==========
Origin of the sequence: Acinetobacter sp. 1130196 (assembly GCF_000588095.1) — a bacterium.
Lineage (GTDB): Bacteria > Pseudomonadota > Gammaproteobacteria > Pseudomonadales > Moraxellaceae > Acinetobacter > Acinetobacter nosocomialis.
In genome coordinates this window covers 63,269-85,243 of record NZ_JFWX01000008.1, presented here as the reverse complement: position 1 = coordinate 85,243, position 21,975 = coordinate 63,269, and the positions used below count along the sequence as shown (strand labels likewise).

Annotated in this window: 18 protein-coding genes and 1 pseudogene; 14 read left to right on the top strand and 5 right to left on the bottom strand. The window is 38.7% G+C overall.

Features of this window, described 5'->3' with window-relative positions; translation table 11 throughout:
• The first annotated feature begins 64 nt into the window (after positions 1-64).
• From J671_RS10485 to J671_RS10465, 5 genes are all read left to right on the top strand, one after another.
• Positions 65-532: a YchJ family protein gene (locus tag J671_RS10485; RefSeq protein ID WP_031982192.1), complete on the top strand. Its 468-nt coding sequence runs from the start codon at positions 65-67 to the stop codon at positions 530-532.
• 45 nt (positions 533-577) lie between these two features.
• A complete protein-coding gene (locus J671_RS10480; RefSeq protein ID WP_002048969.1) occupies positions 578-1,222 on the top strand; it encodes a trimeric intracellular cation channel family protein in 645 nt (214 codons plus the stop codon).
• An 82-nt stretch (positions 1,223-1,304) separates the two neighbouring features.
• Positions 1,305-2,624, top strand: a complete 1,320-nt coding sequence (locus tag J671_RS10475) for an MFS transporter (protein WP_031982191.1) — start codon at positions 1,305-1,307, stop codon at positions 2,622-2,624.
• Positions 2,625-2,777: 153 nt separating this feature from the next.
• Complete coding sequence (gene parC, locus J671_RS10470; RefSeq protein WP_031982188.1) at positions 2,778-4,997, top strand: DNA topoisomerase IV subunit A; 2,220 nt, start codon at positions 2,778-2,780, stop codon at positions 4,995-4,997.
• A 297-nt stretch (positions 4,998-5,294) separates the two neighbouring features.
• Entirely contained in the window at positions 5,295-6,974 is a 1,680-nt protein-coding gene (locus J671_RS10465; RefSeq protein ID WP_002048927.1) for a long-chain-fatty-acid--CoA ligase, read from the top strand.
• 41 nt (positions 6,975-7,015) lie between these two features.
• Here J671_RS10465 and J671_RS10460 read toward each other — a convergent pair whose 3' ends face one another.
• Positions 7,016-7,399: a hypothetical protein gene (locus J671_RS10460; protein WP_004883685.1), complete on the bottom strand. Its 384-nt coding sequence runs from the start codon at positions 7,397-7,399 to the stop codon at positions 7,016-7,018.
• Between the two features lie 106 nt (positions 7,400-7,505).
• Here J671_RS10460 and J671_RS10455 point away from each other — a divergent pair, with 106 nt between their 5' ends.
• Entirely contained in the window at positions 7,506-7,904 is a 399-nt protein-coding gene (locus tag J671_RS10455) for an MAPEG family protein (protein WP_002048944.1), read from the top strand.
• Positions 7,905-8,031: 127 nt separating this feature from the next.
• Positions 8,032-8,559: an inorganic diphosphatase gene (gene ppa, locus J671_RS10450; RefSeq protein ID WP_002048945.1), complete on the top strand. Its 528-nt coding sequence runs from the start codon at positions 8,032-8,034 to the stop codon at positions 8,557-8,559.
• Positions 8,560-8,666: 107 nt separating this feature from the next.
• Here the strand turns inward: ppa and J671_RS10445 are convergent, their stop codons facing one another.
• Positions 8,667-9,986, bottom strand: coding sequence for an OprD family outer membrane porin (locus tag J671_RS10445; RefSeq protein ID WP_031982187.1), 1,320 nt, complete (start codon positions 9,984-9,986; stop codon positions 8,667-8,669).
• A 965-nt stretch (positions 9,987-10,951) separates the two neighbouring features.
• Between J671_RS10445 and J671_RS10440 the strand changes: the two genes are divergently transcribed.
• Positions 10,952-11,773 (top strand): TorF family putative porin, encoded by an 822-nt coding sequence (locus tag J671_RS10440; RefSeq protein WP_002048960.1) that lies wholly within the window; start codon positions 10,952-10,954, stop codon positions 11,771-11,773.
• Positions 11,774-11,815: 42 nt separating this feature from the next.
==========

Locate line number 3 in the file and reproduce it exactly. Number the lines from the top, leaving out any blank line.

In genome coordinates this window covers 63,269-85,243 of record NZ_JFWX01000008.1, presented here as the reverse complement: position 1 = coordinate 85,243, position 21,975 = coordinate 63,269, and the positions used below count along the sequence as shown (strand labels likewise).